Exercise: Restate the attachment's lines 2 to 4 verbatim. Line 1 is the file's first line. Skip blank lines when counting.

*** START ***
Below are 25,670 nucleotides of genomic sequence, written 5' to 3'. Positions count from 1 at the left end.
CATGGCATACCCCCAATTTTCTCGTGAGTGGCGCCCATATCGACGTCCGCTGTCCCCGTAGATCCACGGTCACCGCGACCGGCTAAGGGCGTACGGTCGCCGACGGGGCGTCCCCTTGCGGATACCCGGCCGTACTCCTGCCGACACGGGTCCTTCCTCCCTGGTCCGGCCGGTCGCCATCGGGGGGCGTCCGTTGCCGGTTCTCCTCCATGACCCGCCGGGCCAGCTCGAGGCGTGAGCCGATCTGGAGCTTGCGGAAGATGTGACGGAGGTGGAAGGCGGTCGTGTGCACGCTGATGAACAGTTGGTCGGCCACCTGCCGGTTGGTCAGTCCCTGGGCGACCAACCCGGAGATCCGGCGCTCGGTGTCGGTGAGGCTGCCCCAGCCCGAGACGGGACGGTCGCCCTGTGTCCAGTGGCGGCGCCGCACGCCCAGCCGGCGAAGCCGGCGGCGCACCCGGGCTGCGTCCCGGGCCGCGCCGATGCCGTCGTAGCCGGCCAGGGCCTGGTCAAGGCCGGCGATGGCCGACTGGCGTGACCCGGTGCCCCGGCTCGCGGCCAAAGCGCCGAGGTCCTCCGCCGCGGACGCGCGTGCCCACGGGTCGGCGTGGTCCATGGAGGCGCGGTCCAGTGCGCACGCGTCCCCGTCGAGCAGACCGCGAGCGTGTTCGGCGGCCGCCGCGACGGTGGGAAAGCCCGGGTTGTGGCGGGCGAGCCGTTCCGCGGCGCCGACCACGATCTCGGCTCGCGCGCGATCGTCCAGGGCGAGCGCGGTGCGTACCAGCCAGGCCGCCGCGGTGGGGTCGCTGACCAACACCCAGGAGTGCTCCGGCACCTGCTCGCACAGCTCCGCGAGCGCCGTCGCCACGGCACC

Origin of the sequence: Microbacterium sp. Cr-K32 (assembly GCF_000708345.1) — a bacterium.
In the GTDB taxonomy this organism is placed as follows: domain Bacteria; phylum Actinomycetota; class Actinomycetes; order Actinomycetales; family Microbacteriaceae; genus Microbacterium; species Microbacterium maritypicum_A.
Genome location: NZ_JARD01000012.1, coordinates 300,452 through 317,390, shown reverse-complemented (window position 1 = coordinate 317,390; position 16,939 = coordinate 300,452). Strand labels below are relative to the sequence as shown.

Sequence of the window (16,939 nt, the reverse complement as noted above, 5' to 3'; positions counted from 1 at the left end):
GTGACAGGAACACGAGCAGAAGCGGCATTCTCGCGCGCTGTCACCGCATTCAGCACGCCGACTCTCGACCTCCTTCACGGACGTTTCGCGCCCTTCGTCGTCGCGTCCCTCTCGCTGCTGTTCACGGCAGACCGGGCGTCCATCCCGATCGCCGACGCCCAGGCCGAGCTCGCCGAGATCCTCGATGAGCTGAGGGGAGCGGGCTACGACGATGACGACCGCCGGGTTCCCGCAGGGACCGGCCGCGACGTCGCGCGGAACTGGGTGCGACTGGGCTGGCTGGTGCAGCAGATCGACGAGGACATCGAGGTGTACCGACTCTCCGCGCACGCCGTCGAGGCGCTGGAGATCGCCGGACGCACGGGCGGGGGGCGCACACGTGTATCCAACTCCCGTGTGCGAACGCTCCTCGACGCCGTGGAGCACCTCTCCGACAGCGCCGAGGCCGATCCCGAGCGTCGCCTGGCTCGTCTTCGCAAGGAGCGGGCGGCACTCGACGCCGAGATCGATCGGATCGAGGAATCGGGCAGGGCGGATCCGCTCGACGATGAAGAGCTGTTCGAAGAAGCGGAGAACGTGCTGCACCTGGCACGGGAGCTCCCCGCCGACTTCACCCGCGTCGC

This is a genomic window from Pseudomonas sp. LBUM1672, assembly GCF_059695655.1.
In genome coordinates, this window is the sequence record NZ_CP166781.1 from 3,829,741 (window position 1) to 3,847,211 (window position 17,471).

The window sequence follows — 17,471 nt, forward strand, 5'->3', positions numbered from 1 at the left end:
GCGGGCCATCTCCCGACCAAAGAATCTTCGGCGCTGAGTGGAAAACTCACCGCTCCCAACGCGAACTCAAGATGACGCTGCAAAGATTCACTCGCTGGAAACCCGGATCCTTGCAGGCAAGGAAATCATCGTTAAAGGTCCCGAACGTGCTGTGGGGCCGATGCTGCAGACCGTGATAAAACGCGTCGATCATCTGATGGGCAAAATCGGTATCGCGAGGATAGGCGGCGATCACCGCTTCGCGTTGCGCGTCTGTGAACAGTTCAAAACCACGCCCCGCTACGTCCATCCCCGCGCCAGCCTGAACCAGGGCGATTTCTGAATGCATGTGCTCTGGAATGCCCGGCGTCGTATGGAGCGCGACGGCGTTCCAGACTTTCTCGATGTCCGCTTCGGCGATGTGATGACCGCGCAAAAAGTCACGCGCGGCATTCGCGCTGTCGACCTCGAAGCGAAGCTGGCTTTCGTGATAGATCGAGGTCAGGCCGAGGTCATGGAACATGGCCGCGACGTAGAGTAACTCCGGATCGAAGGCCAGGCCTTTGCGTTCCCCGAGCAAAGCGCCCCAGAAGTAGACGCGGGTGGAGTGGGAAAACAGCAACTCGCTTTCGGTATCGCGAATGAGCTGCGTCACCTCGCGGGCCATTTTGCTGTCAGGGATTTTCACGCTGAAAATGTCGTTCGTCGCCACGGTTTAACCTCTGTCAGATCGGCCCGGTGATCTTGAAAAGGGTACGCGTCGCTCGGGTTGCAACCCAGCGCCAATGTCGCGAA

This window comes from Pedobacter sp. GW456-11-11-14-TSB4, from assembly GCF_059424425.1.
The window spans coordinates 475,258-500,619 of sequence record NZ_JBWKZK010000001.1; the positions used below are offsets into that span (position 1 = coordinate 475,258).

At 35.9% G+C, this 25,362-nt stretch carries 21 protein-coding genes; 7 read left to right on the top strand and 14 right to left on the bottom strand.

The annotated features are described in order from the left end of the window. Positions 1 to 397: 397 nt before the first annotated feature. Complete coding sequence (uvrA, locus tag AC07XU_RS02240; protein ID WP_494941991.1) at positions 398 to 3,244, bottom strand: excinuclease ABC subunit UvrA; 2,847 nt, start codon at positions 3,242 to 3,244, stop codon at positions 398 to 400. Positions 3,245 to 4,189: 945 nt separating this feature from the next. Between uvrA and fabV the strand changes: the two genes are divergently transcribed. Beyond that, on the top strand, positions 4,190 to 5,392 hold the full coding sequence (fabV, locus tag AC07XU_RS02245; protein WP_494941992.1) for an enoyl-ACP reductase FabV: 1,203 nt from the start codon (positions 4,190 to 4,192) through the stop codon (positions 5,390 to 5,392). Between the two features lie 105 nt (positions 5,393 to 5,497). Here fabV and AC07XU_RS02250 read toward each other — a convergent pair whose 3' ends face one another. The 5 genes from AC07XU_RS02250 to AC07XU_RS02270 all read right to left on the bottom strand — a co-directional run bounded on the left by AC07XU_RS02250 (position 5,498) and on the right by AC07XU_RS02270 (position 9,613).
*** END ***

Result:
CATGGCATACCCCCAATTTTCTCGTGAGTGGCGCCCATATCGACGTCCGCTGTCCCCGTAGATCCACGGTCACCGCGACCGGCTAAGGGCGTACGGTCGCCGACGGGGCGTCCCCTTGCGGATACCCGGCCGTACTCCTGCCGACACGGGTCCTTCCTCCCTGGTCCGGCCGGTCGCCATCGGGGGGCGTCCGTTGCCGGTTCTCCTCCATGACCCGCCGGGCCAGCTCGAGGCGTGAGCCGATCTGGAGCTTGCGGAAGATGTGACGGAGGTGGAAGGCGGTCGTGTGCACGCTGATGAACAGTTGGTCGGCCACCTGCCGGTTGGTCAGTCCCTGGGCGACCAACCCGGAGATCCGGCGCTCGGTGTCGGTGAGGCTGCCCCAGCCCGAGACGGGACGGTCGCCCTGTGTCCAGTGGCGGCGCCGCACGCCCAGCCGGCGAAGCCGGCGGCGCACCCGGGCTGCGTCCCGGGCCGCGCCGATGCCGTCGTAGCCGGCCAGGGCCTGGTCAAGGCCGGCGATGGCCGACTGGCGTGACCCGGTGCCCCGGCTCGCGGCCAAAGCGCCGAGGTCCTCCGCCGCGGACGCGCGTGCCCACGGGTCGGCGTGGTCCATGGAGGCGCGGTCCAGTGCGCACGCGTCCCCGTCGAGCAGACCGCGAGCGTGTTCGGCGGCCGCCGCGACGGTGGGAAAGCCCGGGTTGTGGCGGGCGAGCCGTTCCGCGGCGCCGACCACGATCTCGGCTCGCGCGCGATCGTCCAGGGCGAGCGCGGTGCGTACCAGCCAGGCCGCCGCGGTGGGGTCGCTGACCAACACCCAGGAGTGCTCCGGCACCTGCTCGCACAGCTCCGCGAGCGCCGTCGCCACGGCACC

Origin of the sequence: Microbacterium sp. Cr-K32 (assembly GCF_000708345.1) — a bacterium.
In the GTDB taxonomy this organism is placed as follows: domain Bacteria; phylum Actinomycetota; class Actinomycetes; order Actinomycetales; family Microbacteriaceae; genus Microbacterium; species Microbacterium maritypicum_A.